If you were wondering why you can’t stop eating chocolate or pizza, the answer is hidden in your DNA. A new study shows that our brain genes are the ones responsible for our dietary preferences. This research suggests that some gene variants can affect the way our brain works when we decide what to eat.
The leader of the study is Silvia Berciano, a predoctoral researcher at the Universidad Autonoma De Madrid. She is going to present the findings at the American Society for Nutrition Scientific Session which is held in Chicago on April 22-26. Berciano mentioned that this is the first study that analyzes the way our brain genes affect dietary preferences.
Despite the fact that previous studies showed the involvement of brain genes in eating disorders, this is the first research that focuses on eating behaviors of healthy people. Gene variations are the result of DNA differences that make each individual unique.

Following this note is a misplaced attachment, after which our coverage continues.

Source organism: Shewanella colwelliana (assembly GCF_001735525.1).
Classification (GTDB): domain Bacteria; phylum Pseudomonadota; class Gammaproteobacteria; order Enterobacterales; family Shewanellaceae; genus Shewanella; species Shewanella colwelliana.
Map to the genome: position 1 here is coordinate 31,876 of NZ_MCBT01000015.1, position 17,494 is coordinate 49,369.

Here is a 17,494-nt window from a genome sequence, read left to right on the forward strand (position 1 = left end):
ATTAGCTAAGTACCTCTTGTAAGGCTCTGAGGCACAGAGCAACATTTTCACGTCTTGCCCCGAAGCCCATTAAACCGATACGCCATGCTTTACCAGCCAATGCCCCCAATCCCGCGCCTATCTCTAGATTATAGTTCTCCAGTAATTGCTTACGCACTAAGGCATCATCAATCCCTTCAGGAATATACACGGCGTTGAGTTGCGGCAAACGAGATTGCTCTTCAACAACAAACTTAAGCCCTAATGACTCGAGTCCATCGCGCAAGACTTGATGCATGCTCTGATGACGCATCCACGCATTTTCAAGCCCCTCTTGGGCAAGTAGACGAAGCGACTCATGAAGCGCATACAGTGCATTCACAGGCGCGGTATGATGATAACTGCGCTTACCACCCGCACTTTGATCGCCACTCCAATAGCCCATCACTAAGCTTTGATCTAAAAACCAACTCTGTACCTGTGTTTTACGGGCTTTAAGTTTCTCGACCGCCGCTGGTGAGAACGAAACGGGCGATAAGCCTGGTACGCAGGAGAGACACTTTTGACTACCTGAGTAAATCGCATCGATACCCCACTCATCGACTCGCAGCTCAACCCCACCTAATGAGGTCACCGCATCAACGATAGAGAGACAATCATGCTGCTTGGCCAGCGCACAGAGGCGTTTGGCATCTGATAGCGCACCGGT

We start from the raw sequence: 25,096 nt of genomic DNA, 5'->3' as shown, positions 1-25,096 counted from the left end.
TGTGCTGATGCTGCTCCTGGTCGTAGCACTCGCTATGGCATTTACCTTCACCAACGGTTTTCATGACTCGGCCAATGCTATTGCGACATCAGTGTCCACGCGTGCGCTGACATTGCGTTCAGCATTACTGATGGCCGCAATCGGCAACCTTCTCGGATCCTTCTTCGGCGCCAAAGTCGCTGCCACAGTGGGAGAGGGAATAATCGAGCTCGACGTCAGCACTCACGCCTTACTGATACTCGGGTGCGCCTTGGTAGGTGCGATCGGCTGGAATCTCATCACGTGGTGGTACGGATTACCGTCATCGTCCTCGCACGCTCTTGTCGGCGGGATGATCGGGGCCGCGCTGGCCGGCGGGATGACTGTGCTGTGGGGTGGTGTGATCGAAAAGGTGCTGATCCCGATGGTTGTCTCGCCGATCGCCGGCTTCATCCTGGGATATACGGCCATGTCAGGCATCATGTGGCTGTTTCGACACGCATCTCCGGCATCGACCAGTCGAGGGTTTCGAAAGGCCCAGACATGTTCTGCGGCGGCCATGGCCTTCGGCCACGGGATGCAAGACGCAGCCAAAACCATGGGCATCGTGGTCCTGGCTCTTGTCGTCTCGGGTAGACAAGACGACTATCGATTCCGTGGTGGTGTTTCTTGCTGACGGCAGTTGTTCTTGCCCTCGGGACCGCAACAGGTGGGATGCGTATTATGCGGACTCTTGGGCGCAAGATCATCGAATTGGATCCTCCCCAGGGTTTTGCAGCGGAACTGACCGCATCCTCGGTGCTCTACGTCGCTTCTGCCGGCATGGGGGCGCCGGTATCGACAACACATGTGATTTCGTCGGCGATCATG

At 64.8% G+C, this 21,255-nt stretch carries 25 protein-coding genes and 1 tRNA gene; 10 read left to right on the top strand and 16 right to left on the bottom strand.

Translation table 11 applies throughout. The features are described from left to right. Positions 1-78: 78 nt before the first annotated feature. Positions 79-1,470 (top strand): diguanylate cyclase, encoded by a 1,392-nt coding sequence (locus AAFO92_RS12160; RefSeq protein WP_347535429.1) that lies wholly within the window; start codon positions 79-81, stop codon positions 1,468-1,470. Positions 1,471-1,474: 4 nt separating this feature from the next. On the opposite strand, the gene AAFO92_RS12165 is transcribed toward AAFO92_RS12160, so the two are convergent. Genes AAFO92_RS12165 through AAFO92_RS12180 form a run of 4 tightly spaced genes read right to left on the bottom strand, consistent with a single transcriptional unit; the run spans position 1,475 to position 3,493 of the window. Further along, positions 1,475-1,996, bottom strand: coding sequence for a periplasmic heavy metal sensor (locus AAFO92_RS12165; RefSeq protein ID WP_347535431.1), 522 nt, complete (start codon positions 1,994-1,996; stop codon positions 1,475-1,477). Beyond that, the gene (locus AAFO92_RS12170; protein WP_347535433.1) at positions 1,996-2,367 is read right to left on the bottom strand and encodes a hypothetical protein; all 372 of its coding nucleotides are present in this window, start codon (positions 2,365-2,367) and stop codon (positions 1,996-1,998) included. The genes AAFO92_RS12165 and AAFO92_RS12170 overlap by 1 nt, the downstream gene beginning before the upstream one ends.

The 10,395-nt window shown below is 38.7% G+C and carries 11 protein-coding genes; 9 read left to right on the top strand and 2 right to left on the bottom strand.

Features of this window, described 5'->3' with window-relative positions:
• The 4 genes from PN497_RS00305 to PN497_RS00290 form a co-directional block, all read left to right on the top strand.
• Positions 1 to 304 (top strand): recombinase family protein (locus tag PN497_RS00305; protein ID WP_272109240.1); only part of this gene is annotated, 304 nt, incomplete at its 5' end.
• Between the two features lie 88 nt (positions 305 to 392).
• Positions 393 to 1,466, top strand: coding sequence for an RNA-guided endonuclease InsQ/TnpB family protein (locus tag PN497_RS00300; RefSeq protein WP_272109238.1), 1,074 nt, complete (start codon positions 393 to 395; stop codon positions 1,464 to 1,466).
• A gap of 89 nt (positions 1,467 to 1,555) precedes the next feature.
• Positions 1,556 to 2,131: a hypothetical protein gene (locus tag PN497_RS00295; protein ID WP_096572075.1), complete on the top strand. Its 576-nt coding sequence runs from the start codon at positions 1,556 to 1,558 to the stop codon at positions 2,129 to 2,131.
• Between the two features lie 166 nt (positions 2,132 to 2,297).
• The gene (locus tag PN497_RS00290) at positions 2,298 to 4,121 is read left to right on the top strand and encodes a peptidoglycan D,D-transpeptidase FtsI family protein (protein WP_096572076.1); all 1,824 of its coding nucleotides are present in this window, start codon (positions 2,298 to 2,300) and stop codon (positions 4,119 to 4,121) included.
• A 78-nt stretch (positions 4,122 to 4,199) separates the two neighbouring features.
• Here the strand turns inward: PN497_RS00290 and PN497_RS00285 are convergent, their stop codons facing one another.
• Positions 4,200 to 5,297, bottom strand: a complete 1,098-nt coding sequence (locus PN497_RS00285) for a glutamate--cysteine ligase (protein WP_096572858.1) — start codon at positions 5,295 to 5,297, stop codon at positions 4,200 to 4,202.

To conduct this study, the team of researchers analyzed the genetics of more than 800 women and men. The researchers also questioned the participants about their diet. It was observed that the brain genes have a great impact on the dietary habits and food choices of a person. For instance, individuals who ate more chocolate had a form of oxytocin receptor in their genes.
Scientists observed that obesity-related genes had a role in fiber and vegetable intake. They also discovered that certain brain genes are involved in fat and salt intake. This researcher could help doctors monitor the dietary habits of their patients and give them the correct treatment that can reduce the risks of common diseases.
Berciano mentioned that the study is of great use for a better understanding of eating habits. Moreover, it paves the way to the creation of personalized diets that can help people lose weight faster and more efficiently.
The team of scientists suggested that they want to take the research further. They want to perform the same analysis on people from different ethnicities. This way, they can see if these findings apply to all people or if they only apply to Europeans. Researchers also want to determine if they can identify gene variants associated with food preferences that increase the risk of health problems.
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